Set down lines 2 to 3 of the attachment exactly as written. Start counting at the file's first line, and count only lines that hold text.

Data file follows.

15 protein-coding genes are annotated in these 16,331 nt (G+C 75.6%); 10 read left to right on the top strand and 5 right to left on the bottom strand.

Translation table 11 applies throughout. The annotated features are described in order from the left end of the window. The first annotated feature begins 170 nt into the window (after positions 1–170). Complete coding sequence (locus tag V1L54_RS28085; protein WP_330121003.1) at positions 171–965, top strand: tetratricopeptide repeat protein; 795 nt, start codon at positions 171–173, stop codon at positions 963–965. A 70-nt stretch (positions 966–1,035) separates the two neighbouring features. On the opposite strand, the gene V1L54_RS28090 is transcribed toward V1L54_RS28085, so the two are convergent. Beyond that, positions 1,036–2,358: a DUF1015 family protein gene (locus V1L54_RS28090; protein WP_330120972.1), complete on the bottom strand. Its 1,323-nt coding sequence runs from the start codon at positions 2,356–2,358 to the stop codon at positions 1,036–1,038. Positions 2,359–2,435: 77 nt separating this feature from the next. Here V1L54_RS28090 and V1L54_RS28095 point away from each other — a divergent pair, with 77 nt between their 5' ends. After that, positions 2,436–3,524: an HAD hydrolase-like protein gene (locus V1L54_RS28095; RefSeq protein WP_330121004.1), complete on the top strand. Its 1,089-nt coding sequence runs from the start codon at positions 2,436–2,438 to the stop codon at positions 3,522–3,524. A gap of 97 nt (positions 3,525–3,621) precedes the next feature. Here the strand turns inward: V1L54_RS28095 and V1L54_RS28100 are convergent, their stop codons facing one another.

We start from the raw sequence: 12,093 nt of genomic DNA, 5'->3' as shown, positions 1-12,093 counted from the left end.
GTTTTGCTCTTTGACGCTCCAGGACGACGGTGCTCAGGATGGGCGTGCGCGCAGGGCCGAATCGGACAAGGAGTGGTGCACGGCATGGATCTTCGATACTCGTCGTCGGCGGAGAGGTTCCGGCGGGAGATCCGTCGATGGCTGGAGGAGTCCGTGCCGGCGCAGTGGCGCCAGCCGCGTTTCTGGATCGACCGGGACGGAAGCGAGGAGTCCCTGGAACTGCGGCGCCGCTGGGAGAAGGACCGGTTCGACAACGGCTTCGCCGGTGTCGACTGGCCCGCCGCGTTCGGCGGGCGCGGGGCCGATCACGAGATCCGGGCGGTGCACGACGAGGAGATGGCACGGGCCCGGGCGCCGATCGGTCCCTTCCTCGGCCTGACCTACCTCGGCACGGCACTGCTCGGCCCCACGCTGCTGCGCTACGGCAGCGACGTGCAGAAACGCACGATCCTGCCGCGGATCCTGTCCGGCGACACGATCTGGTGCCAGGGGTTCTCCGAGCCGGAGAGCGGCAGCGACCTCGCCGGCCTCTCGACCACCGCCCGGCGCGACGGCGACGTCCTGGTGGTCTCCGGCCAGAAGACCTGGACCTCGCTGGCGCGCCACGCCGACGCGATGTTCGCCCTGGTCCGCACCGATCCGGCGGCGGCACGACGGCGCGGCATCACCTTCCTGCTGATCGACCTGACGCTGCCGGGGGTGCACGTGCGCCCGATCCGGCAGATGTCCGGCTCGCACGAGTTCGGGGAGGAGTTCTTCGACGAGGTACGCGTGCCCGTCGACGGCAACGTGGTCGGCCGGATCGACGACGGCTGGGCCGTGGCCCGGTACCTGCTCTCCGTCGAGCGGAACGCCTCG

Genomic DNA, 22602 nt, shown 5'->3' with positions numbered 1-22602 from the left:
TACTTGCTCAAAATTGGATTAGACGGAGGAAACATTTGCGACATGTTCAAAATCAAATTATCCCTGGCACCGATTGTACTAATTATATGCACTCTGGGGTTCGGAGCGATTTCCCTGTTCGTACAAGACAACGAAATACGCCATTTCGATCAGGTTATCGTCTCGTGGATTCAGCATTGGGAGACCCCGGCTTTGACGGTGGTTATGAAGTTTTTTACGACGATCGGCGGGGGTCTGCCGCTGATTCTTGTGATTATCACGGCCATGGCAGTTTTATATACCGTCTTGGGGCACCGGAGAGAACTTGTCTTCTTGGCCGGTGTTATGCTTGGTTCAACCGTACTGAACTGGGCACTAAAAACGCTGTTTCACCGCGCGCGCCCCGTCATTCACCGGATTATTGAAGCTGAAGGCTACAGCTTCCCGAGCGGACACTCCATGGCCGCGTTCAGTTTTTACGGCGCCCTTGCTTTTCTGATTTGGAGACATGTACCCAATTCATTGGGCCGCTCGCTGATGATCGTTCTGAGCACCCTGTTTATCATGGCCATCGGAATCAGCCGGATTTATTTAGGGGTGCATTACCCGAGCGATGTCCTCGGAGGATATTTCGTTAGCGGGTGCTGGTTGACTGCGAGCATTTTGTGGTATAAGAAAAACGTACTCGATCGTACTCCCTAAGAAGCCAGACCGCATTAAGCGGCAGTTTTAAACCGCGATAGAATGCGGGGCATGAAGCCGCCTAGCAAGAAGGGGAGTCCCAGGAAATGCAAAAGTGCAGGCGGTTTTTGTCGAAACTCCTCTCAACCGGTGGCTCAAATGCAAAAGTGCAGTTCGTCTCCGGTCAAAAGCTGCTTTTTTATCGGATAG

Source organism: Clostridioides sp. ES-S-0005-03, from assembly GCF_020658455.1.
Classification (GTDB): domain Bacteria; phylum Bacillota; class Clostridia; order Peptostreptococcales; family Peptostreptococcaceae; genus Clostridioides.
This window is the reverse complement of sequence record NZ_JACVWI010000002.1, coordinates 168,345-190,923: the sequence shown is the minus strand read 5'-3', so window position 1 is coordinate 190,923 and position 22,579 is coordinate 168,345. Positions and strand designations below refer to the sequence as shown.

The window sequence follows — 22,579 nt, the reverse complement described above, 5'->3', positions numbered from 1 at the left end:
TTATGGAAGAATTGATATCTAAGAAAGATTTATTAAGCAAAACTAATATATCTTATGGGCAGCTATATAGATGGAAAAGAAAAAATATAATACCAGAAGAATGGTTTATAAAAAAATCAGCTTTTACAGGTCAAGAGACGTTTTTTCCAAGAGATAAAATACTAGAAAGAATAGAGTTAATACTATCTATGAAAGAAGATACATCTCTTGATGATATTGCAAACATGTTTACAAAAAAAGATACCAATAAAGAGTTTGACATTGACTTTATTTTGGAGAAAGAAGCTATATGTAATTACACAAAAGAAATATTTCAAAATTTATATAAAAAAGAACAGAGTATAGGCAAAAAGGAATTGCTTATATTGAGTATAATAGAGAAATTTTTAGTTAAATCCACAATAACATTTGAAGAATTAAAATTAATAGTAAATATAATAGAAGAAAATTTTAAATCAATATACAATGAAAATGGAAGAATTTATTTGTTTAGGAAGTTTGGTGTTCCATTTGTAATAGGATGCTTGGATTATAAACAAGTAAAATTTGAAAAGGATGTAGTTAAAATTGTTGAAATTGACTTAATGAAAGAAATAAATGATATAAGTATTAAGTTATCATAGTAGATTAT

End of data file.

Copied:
Translation table 11 applies throughout. The annotated features are described in order from the left end of the window. The first annotated feature begins 170 nt into the window (after positions 1–170). Complete coding sequence (locus tag V1L54_RS28085; protein WP_330121003.1) at positions 171–965, top strand: tetratricopeptide repeat protein; 795 nt, start codon at positions 171–173, stop codon at positions 963–965. A 70-nt stretch (positions 966–1,035) separates the two neighbouring features. On the opposite strand, the gene V1L54_RS28090 is transcribed toward V1L54_RS28085, so the two are convergent. Beyond that, positions 1,036–2,358: a DUF1015 family protein gene (locus V1L54_RS28090; protein WP_330120972.1), complete on the bottom strand. Its 1,323-nt coding sequence runs from the start codon at positions 2,356–2,358 to the stop codon at positions 1,036–1,038. Positions 2,359–2,435: 77 nt separating this feature from the next. Here V1L54_RS28090 and V1L54_RS28095 point away from each other — a divergent pair, with 77 nt between their 5' ends. After that, positions 2,436–3,524: an HAD hydrolase-like protein gene (locus V1L54_RS28095; RefSeq protein WP_330121004.1), complete on the top strand. Its 1,089-nt coding sequence runs from the start codon at positions 2,436–2,438 to the stop codon at positions 3,522–3,524. A gap of 97 nt (positions 3,525–3,621) precedes the next feature. Here the strand turns inward: V1L54_RS28095 and V1L54_RS28100 are convergent, their stop codons facing one another.

We start from the raw sequence: 12,093 nt of genomic DNA, 5'->3' as shown, positions 1-12,093 counted from the left end.